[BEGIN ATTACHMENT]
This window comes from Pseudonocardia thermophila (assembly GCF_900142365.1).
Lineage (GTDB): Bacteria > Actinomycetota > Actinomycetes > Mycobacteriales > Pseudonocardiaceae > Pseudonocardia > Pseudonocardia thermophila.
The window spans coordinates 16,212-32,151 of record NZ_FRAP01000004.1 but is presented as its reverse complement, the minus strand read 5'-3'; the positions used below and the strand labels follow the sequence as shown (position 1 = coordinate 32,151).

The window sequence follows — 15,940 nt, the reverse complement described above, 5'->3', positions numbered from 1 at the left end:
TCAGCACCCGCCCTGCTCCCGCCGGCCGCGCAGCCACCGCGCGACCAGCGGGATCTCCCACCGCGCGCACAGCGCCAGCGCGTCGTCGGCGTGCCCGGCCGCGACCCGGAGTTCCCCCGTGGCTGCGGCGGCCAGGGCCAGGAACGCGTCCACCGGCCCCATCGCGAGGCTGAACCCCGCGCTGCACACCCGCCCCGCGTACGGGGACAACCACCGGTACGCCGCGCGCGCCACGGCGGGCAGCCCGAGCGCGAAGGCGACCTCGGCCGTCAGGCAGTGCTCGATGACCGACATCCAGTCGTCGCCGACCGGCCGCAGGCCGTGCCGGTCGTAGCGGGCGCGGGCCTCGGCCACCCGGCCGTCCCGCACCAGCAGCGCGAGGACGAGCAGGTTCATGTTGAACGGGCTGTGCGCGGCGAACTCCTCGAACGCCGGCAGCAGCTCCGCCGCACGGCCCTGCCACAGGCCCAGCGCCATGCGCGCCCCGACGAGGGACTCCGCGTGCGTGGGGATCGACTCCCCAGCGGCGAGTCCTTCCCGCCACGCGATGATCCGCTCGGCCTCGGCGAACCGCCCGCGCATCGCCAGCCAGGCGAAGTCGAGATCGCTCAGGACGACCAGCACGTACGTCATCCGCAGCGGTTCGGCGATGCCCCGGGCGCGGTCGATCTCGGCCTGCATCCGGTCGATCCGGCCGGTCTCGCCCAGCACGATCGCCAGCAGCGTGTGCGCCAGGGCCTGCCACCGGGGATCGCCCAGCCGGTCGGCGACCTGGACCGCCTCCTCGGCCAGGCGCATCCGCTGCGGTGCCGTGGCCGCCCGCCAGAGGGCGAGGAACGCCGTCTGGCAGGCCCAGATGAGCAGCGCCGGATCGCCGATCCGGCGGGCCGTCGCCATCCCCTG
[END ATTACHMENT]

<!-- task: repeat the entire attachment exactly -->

This window comes from Pseudonocardia thermophila (assembly GCF_900142365.1).
Lineage (GTDB): Bacteria > Actinomycetota > Actinomycetes > Mycobacteriales > Pseudonocardiaceae > Pseudonocardia > Pseudonocardia thermophila.
The window spans coordinates 16,212-32,151 of record NZ_FRAP01000004.1 but is presented as its reverse complement, the minus strand read 5'-3'; the positions used below and the strand labels follow the sequence as shown (position 1 = coordinate 32,151).

The window sequence follows — 15,940 nt, the reverse complement described above, 5'->3', positions numbered from 1 at the left end:
TCAGCACCCGCCCTGCTCCCGCCGGCCGCGCAGCCACCGCGCGACCAGCGGGATCTCCCACCGCGCGCACAGCGCCAGCGCGTCGTCGGCGTGCCCGGCCGCGACCCGGAGTTCCCCCGTGGCTGCGGCGGCCAGGGCCAGGAACGCGTCCACCGGCCCCATCGCGAGGCTGAACCCCGCGCTGCACACCCGCCCCGCGTACGGGGACAACCACCGGTACGCCGCGCGCGCCACGGCGGGCAGCCCGAGCGCGAAGGCGACCTCGGCCGTCAGGCAGTGCTCGATGACCGACATCCAGTCGTCGCCGACCGGCCGCAGGCCGTGCCGGTCGTAGCGGGCGCGGGCCTCGGCCACCCGGCCGTCCCGCACCAGCAGCGCGAGGACGAGCAGGTTCATGTTGAACGGGCTGTGCGCGGCGAACTCCTCGAACGCCGGCAGCAGCTCCGCCGCACGGCCCTGCCACAGGCCCAGCGCCATGCGCGCCCCGACGAGGGACTCCGCGTGCGTGGGGATCGACTCCCCAGCGGCGAGTCCTTCCCGCCACGCGATGATCCGCTCGGCCTCGGCGAACCGCCCGCGCATCGCCAGCCAGGCGAAGTCGAGATCGCTCAGGACGACCAGCACGTACGTCATCCGCAGCGGTTCGGCGATGCCCCGGGCGCGGTCGATCTCGGCCTGCATCCGGTCGATCCGGCCGGTCTCGCCCAGCACGATCGCCAGCAGCGTGTGCGCCAGGGCCTGCCACCGGGGATCGCCCAGCCGGTCGGCGACCTGGACCGCCTCCTCGGCCAGGCGCATCCGCTGCGGTGCCGTGGCCGCCCGCCAGAGGGCGAGGAACGCCGTCTGGCAGGCCCAGATGAGCAGCGCCGGATCGCCGATCCGGCGGGCCGTCGCCATCCCCTG